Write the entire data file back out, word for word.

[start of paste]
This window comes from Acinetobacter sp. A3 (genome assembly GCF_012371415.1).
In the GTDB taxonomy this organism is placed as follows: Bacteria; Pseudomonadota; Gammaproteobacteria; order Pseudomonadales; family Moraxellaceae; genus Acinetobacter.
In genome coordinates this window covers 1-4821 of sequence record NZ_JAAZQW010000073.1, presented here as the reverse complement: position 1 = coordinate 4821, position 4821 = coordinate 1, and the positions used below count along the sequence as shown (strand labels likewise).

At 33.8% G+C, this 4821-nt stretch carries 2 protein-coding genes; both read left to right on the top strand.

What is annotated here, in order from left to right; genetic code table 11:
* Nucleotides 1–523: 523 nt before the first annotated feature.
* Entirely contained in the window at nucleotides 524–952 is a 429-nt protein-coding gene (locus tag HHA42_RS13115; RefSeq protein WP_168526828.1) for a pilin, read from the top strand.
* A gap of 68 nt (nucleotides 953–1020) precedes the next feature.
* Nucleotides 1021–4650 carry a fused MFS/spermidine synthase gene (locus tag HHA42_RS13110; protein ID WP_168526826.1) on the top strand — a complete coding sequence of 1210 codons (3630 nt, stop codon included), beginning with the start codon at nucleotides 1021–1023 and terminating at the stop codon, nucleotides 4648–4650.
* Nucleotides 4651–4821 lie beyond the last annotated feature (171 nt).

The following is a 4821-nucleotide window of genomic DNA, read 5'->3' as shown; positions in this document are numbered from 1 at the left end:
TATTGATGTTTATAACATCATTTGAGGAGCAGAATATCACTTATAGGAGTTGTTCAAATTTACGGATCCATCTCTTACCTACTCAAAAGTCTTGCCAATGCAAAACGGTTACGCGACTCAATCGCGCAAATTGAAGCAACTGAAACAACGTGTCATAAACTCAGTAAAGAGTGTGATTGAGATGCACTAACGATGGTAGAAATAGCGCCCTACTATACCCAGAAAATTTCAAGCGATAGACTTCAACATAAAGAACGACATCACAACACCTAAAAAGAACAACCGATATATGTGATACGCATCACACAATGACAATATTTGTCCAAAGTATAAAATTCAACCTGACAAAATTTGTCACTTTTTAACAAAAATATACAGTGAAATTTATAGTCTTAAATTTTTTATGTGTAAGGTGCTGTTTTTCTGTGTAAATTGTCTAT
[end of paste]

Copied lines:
This window comes from Acinetobacter sp. A3 (genome assembly GCF_012371415.1).
In the GTDB taxonomy this organism is placed as follows: Bacteria; Pseudomonadota; Gammaproteobacteria; order Pseudomonadales; family Moraxellaceae; genus Acinetobacter.
In genome coordinates this window covers 1-4821 of sequence record NZ_JAAZQW010000073.1, presented here as the reverse complement: position 1 = coordinate 4821, position 4821 = coordinate 1, and the positions used below count along the sequence as shown (strand labels likewise).

At 33.8% G+C, this 4821-nt stretch carries 2 protein-coding genes; both read left to right on the top strand.

What is annotated here, in order from left to right; genetic code table 11:
* Nucleotides 1–523: 523 nt before the first annotated feature.
* Entirely contained in the window at nucleotides 524–952 is a 429-nt protein-coding gene (locus tag HHA42_RS13115; RefSeq protein WP_168526828.1) for a pilin, read from the top strand.
* A gap of 68 nt (nucleotides 953–1020) precedes the next feature.
* Nucleotides 1021–4650 carry a fused MFS/spermidine synthase gene (locus tag HHA42_RS13110; protein ID WP_168526826.1) on the top strand — a complete coding sequence of 1210 codons (3630 nt, stop codon included), beginning with the start codon at nucleotides 1021–1023 and terminating at the stop codon, nucleotides 4648–4650.
* Nucleotides 4651–4821 lie beyond the last annotated feature (171 nt).

The following is a 4821-nucleotide window of genomic DNA, read 5'->3' as shown; positions in this document are numbered from 1 at the left end:
TATTGATGTTTATAACATCATTTGAGGAGCAGAATATCACTTATAGGAGTTGTTCAAATTTACGGATCCATCTCTTACCTACTCAAAAGTCTTGCCAATGCAAAACGGTTACGCGACTCAATCGCGCAAATTGAAGCAACTGAAACAACGTGTCATAAACTCAGTAAAGAGTGTGATTGAGATGCACTAACGATGGTAGAAATAGCGCCCTACTATACCCAGAAAATTTCAAGCGATAGACTTCAACATAAAGAACGACATCACAACACCTAAAAAGAACAACCGATATATGTGATACGCATCACACAATGACAATATTTGTCCAAAGTATAAAATTCAACCTGACAAAATTTGTCACTTTTTAACAAAAATATACAGTGAAATTTATAGTCTTAAATTTTTTATGTGTAAGGTGCTGTTTTTCTGTGTAAATTGTCTAT